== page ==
Learning To Love You More




Assignment #11
Photograph a scar and write about it.

Nerissa Kuebrich
San Francisco, California USA



It all started with a plate of ravioli in upstate New York. At least that's how I remember it. My mom says that it had started weeks earlier when I had what we thought was the flu. She's probably right, but for me, it begins at ravioli.
I wouldn't eat the stuff for years afterward (This is a psychological habit of mine - shelving foods malevolent...chiding them for scheming gastrointestinal rebellion. I've crucified tacos, chocolate pudding, lemonade, and pistachios in the same manner.). I was so convinced that ravioli was the culprit, I didn't again delight in the dish until I was in college. I was nine years old when those floppy pasta squares turned a family vacation into an appendicitis adventure.
We were visiting my Nanny and Papa who lived in Afton, NY. A grocery store, a hardware store, some houses...a hiccup of a town along interstate 88. There wasn't much else to do in Afton, except, well, to have an emergency appendectomy. But not before eating a delicious meal at strip-mall Italian restaurant in the town adjacent. Not an hour after we ate, did I find myself clawing at my middle in a sprint toward the bathroom. I spent the rest of the night and into the morning heave-ho-ing flecks of ravioli, bits of tomatoes, and streams of chocolate milk into the toilet. I kept on ralphing when there was nothing left to ralph. My parents decided it was time to drive me to the emergency room.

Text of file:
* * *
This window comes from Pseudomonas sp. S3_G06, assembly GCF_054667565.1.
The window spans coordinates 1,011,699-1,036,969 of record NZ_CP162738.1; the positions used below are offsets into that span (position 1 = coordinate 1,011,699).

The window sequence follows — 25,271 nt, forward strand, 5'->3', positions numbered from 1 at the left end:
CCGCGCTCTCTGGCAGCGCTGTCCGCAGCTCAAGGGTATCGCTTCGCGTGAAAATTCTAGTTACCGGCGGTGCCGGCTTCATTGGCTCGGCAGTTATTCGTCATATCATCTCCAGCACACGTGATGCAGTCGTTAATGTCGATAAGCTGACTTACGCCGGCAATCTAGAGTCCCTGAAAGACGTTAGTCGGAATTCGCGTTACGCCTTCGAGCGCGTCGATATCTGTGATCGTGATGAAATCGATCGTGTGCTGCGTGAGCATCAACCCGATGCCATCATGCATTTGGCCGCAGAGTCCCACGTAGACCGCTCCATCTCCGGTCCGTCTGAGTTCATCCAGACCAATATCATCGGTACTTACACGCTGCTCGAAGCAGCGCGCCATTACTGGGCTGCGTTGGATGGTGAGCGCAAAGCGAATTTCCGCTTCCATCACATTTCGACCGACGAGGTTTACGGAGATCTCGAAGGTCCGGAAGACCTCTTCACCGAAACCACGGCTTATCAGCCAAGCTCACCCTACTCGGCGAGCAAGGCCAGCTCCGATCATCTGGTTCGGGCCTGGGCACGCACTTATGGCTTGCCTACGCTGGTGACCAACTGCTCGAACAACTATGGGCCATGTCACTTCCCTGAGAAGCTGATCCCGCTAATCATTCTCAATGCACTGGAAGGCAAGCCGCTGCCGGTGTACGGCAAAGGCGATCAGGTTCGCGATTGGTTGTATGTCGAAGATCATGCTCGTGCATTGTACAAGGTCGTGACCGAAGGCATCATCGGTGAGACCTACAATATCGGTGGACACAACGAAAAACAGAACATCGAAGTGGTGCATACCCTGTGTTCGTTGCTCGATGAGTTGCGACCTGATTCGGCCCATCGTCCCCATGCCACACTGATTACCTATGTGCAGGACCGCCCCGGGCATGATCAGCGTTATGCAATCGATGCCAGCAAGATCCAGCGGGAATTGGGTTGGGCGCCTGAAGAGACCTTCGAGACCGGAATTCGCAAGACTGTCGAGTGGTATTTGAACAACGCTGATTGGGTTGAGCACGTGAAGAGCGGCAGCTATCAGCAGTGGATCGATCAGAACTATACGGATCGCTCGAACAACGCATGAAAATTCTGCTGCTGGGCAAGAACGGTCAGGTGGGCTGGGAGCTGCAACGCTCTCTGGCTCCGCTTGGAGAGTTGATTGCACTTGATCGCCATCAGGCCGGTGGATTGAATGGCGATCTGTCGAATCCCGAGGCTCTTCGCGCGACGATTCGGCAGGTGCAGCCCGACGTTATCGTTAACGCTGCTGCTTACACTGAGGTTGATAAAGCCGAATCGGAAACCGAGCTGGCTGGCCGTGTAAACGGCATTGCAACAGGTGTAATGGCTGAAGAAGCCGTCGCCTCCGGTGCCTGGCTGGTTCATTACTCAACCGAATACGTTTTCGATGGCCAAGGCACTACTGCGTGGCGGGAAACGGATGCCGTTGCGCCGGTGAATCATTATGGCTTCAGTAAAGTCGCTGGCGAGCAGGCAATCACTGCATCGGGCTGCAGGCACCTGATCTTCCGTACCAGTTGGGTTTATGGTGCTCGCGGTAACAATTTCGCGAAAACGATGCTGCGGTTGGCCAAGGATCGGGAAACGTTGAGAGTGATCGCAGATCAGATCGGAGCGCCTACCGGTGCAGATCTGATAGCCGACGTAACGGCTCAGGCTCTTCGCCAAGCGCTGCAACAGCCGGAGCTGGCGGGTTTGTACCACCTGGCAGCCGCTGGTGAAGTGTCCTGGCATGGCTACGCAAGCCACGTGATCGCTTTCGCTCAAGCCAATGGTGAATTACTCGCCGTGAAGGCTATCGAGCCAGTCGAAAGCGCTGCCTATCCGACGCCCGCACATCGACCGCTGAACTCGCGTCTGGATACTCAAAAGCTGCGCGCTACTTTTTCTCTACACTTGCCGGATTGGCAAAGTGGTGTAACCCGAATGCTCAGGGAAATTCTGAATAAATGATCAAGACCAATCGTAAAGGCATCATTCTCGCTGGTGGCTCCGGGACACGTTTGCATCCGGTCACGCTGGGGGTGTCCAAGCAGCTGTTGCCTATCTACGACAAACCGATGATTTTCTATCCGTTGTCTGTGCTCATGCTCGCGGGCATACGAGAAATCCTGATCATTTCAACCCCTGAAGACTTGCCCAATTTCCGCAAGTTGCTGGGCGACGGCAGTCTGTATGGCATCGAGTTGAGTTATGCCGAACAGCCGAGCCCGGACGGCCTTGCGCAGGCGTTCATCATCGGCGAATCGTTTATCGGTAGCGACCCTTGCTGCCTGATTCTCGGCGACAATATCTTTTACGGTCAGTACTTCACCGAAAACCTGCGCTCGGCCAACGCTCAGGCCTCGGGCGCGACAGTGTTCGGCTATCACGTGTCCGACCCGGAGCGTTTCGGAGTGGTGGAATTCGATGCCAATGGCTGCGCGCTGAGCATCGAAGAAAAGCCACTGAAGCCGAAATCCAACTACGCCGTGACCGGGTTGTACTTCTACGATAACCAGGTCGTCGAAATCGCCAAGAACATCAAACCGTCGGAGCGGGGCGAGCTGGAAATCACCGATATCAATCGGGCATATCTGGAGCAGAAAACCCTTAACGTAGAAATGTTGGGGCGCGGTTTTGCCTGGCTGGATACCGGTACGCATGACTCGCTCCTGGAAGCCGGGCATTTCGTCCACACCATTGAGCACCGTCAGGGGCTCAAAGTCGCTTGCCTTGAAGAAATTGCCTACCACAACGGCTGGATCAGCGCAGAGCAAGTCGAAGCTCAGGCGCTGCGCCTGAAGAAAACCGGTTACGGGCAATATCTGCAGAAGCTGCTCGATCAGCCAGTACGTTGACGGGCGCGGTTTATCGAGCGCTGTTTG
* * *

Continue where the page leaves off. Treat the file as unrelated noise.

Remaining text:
The closest hospital was ten miles away and was officially named none other than, "The Hospital." At this point, it all gets a little fuzzy. I remember being the only child in the pediatric ward. I remember barfing mid-X-ray. That memory is probably so clear because it's the first of only two times I've ever barfed standing up (The other instance, which occurred while I was in college, involved lemonade, pure grain alcohol, a pitcher of vomit left under a coffee table, and a loss of pride.). I also remember coming out of anesthesia really annoyed at the lady who kept asking me to count to ten. There was a lot of pain coupled with a lot of attention. There was someone telling me stories about sailboats. There was the get-well card I got from family back in Illinois that played music when you opened it (I still have it).
We're now on neutral territory, me and ravioli, but I have a constant reminder of our fierce battle in the form of a two-inch white line on my lower right abdomen.